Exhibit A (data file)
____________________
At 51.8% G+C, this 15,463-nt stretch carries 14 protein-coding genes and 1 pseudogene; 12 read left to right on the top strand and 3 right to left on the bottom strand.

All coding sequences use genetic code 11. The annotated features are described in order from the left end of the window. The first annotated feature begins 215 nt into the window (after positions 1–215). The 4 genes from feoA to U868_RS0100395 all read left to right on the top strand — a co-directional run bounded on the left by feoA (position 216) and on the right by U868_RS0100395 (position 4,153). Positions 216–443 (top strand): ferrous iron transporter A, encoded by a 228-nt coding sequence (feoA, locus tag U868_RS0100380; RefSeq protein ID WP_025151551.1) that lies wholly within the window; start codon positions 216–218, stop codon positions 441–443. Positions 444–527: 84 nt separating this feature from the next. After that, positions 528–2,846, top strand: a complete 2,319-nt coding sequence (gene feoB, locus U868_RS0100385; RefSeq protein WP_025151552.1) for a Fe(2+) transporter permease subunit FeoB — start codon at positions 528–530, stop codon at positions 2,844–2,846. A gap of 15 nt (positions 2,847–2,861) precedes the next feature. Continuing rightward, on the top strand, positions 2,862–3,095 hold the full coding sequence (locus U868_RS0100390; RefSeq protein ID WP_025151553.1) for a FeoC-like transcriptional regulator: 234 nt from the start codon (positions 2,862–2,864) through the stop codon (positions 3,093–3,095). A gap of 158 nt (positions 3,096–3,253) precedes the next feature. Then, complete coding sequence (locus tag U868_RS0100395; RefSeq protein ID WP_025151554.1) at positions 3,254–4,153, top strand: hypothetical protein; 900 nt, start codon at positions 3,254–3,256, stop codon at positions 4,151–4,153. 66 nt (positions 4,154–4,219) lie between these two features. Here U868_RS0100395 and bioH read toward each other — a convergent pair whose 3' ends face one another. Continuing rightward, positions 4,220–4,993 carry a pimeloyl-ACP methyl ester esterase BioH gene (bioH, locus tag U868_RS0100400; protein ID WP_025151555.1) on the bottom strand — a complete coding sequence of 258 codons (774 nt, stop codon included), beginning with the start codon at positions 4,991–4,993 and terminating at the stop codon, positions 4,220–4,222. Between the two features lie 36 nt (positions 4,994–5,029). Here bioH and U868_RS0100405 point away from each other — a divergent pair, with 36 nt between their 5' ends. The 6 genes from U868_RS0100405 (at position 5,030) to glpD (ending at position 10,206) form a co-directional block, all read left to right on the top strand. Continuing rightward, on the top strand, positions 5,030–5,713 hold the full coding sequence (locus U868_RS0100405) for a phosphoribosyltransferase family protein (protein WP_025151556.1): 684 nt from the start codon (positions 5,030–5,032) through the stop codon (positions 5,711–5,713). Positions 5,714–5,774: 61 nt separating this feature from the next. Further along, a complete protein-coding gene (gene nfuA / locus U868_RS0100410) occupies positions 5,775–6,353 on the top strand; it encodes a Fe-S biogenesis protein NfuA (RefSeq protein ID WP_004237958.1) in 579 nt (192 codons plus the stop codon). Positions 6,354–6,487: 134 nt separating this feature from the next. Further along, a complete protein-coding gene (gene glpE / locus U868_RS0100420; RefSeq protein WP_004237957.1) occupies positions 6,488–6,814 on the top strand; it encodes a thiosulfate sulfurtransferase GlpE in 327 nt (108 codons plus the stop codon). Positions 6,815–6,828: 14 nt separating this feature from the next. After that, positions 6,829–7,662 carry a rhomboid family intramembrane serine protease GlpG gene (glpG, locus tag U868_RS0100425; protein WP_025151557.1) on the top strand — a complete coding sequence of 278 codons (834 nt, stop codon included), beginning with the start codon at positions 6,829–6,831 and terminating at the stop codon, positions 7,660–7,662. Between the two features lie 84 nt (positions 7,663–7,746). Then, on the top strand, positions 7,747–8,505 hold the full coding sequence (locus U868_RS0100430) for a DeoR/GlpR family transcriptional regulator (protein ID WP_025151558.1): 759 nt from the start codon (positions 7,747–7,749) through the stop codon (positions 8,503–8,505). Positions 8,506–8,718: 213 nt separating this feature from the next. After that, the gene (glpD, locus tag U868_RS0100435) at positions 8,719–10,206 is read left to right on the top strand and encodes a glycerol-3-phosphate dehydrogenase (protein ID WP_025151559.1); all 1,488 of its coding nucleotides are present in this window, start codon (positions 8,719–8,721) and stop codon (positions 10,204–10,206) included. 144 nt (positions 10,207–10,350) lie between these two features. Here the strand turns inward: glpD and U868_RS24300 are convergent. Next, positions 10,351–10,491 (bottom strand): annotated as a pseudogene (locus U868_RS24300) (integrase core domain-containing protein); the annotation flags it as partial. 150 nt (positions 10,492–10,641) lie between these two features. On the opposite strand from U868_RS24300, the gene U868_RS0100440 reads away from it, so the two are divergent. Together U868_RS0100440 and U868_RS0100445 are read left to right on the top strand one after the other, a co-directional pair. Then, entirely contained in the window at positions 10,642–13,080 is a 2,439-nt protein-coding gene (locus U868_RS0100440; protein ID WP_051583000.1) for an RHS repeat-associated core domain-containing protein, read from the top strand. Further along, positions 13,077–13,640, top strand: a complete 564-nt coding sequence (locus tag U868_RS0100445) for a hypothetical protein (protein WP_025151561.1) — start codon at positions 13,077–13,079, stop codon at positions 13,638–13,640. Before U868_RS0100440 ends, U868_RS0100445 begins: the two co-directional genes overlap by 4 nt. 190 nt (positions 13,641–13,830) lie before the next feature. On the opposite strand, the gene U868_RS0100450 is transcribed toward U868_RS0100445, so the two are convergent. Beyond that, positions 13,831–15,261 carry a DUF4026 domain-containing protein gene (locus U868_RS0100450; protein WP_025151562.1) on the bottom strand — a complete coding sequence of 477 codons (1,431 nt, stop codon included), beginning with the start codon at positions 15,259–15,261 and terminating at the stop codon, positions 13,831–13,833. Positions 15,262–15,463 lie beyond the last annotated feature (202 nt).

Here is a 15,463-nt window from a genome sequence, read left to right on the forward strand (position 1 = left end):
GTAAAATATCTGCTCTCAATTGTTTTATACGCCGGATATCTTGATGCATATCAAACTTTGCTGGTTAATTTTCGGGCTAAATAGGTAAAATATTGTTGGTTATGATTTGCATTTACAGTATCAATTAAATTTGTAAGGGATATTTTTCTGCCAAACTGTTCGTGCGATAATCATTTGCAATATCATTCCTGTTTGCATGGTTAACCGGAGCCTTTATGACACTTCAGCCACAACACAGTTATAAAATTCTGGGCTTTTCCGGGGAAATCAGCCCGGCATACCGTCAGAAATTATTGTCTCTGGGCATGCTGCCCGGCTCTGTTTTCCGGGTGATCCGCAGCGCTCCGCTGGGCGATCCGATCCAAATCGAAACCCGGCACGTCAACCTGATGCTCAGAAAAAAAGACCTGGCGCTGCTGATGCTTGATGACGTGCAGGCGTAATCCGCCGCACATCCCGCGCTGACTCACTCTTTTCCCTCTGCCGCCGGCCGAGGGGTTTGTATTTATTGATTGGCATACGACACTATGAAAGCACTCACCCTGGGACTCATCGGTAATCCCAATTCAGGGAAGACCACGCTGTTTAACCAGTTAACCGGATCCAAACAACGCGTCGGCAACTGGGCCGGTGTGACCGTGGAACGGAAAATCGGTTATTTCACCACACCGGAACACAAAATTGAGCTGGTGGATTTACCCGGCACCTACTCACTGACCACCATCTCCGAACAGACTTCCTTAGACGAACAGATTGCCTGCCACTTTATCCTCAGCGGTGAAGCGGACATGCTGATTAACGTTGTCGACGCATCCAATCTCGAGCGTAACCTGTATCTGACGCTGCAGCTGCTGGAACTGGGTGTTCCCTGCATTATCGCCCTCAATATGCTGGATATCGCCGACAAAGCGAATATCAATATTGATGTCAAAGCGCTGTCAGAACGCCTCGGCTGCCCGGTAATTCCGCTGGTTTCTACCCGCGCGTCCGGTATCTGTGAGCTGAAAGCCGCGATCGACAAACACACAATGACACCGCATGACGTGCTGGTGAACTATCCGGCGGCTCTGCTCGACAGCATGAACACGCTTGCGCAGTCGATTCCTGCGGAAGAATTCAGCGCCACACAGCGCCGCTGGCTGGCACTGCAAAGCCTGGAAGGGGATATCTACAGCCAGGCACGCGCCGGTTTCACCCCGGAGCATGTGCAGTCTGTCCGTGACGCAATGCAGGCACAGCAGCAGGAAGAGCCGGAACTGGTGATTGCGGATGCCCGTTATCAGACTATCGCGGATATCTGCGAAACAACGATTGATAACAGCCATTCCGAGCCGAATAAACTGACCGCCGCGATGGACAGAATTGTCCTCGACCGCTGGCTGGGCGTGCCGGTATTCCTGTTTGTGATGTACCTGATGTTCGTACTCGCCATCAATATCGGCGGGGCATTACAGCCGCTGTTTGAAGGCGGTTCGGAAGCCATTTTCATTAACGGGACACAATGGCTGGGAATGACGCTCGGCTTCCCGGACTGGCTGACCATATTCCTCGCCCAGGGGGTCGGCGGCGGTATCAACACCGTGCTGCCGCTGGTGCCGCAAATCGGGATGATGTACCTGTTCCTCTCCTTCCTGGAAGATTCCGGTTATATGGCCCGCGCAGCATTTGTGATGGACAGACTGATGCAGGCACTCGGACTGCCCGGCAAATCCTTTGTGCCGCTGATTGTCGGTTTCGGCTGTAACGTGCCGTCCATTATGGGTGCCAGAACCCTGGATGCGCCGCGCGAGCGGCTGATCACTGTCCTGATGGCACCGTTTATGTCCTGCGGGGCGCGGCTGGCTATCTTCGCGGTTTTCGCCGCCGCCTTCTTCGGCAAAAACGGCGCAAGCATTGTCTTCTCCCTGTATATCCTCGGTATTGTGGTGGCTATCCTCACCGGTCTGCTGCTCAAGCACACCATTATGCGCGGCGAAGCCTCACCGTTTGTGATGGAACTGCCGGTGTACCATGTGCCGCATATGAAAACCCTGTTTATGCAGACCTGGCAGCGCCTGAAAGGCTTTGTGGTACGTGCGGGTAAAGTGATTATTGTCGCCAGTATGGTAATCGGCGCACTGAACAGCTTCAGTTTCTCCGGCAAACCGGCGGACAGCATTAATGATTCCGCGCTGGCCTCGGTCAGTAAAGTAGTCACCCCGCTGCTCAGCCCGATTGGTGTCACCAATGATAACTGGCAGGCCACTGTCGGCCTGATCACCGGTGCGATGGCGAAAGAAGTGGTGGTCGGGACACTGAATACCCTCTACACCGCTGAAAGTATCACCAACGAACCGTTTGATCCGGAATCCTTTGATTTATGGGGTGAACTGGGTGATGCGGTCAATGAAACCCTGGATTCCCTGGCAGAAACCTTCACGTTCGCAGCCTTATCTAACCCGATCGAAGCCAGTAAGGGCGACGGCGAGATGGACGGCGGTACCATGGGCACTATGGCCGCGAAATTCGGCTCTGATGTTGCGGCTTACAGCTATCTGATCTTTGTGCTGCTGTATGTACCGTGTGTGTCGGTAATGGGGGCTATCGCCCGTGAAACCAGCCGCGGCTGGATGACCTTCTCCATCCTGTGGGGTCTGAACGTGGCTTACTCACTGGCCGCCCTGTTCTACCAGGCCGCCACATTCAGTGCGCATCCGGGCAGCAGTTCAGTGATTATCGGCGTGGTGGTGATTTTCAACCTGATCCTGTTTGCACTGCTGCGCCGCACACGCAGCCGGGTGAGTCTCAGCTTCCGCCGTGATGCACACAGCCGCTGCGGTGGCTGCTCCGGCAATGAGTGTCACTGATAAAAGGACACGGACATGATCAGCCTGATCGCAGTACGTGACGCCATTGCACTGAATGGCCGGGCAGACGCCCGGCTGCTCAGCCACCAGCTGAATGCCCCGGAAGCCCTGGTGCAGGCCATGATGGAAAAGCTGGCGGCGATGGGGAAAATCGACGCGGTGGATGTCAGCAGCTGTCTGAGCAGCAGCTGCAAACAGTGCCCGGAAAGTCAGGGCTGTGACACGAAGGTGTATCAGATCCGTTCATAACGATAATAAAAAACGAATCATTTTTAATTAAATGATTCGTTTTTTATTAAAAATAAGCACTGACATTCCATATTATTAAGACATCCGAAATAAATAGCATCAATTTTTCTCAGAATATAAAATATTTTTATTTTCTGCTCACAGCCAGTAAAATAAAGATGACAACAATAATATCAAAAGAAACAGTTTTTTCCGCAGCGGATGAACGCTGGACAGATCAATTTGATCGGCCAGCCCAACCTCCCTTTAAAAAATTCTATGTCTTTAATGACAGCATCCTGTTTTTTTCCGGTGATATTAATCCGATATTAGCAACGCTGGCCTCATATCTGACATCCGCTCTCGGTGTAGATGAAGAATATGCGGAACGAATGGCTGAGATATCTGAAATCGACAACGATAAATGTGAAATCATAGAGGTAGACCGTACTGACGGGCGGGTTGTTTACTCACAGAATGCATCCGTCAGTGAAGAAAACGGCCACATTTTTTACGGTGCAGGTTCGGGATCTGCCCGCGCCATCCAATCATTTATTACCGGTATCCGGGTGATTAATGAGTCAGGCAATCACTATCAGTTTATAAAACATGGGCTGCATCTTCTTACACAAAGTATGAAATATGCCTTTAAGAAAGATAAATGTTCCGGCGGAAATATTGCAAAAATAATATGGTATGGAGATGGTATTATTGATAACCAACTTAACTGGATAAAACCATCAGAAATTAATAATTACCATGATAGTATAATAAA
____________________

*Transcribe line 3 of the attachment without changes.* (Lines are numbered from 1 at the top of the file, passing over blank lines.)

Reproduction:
Here is a 15,463-nt window from a genome sequence, read left to right on the forward strand (position 1 = left end):